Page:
>      numerous guises: as both cultural avant-garde and cultural
>      decadence; as the mainstay of political conservatism (i.e. white
>      supremacy networks) and the forum for politically progressive
>      forces (i.e. international peace coalitions).
>    * Finally, are we perhaps moving towards the unworking of the
>      community to a degree that it ceases to be a workable concept
>      altogether?
>In reflecting on the notion of community, this special issue of Culture
>Machine also aspires to become a meeting place for the community of
>minds; indeed, a site of community in its most basic sense of
>communication and circulation of meaning.
>Contributors are invited to send an initial abstract of 500-750 words to
>the editor for this issue Dr. Dorota Glowacka at:
>(dglowacka /at/
>1. The deadline for submitting abstracts is June 15, 2005. (All
>contributors will be notified soon after the deadline whether or not
>their abstract has been selected.)
>2. The deadline for completed papers is October 20, 2005. All papers
>will be peer-reviewed.
>Contributing to Culture Machine
>Culture Machine publishes new work from both established figures and
>up-and-coming writers. It is interactive, fully refereed, and has an
>International Advisory Board which includes Robert Bernasconi, Lawrence
>Grossberg, Peggy Kamuf, Alphonso Lingis, Meaghan Morris, Paul Patton,
>Avital Ronell and Nicholas Royle. Among the distinguished contributors
>to the first seven editions of Culture Machine are Mark Amerika, Alain
>Badiou, Geoffrey Bennington, Bifo, Oran Catts, Simon Critchley, Jacques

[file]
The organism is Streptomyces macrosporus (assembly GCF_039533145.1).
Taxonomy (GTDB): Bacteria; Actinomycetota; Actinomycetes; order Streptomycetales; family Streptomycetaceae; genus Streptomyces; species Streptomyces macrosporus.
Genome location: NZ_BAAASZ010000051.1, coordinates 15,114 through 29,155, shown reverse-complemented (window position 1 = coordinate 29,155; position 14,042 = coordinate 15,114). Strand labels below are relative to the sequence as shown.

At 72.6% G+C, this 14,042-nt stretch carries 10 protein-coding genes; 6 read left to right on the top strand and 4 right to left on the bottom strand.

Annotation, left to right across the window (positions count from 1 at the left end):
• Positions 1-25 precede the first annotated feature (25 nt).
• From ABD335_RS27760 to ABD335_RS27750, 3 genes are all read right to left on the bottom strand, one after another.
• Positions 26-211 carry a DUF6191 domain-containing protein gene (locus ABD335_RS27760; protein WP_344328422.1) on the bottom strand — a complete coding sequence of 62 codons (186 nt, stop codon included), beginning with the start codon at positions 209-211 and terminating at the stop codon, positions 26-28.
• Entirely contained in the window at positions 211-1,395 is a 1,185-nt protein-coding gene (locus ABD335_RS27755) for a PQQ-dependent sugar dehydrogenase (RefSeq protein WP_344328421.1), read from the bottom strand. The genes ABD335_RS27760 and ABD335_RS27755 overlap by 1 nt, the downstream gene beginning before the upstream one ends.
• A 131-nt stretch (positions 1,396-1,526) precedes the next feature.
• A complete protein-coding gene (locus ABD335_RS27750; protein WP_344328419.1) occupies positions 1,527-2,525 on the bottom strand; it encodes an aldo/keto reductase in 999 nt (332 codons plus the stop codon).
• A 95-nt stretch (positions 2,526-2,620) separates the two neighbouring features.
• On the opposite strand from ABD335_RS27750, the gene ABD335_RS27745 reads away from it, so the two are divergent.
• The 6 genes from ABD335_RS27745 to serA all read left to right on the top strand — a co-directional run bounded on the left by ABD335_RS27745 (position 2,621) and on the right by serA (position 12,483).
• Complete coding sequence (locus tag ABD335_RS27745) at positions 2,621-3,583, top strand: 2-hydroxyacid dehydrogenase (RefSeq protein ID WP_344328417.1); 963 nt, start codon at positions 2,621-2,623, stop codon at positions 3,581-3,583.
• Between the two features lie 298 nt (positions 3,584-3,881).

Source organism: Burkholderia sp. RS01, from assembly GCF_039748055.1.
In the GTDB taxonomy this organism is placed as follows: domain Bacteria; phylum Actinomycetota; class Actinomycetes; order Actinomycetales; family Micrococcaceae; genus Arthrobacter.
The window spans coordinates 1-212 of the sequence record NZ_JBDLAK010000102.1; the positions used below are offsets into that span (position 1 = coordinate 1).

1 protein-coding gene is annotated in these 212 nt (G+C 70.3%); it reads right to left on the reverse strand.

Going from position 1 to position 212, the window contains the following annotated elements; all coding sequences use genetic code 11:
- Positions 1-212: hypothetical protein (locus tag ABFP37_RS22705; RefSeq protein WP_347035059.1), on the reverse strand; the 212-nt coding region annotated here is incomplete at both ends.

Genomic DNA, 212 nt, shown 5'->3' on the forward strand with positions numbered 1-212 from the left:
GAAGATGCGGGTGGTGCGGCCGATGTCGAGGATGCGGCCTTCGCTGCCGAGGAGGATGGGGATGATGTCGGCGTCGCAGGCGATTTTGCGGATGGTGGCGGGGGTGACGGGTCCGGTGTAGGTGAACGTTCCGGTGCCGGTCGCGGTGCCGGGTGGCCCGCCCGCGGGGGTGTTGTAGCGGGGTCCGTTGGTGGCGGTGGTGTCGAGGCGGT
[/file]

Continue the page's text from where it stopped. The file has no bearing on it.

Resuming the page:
>Derrida, Diane Elam, Johan Fornäs, Henry A. Giroux, Lawrence Grossberg,
>Stevan Harnad, N. Katherine Hayles, Peggy Kamuf, David Kolb, Ernesto
>Laclau, J. Hillis Miller, Anna Munster, Michael Naas, Mark Poster,
>Melinda Rackham, Tadeusz Slawek, Bernard Stiegler, Kenneth Surin,
>Gregory L. Ulmer, Hal Varian, Cathryn Vasseleu and Samuel Weber.
>Culture Machine welcomes material from Britain, Australia and the United
>States, and is particularly interested in acquiring contributions from
>those working outside the usual Anglo/Australian/American nexus that
>currently seems to dominate so much of Cultural Studies/Cultural Theory.
>Appropriate unsolicited articles of any length from academics,
>post-graduates and non-academics will all be accepted for publication,
>as will contributions which respond to or seek to engage with work
>previously published in Culture Machine. So-called inter-active texts
>are welcomed, as are any forms of contribution that take advantage of
>and explore the uses and limitations of digital technology.
>Culture Machine publishes one edition of the journal each year, with
>Culture Machine 8 appearing at the beginning of 2006. All contributions
>to the journal are refereed anonymously. Authors should follow the
>Culture Machine Style Manual in preparing their articles
>Dr Gary Hall
>Senior Lecturer in Media and Cultural Studies, Middlesex University
>Co-editor of Culture Machine
>My website

Carpentier Nico (Phd)
Katholieke Universiteit Brussel - Catholic University of Brussels
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Vrije Universiteit Brussel - Free University of Brussels
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European Consortium for Communication Research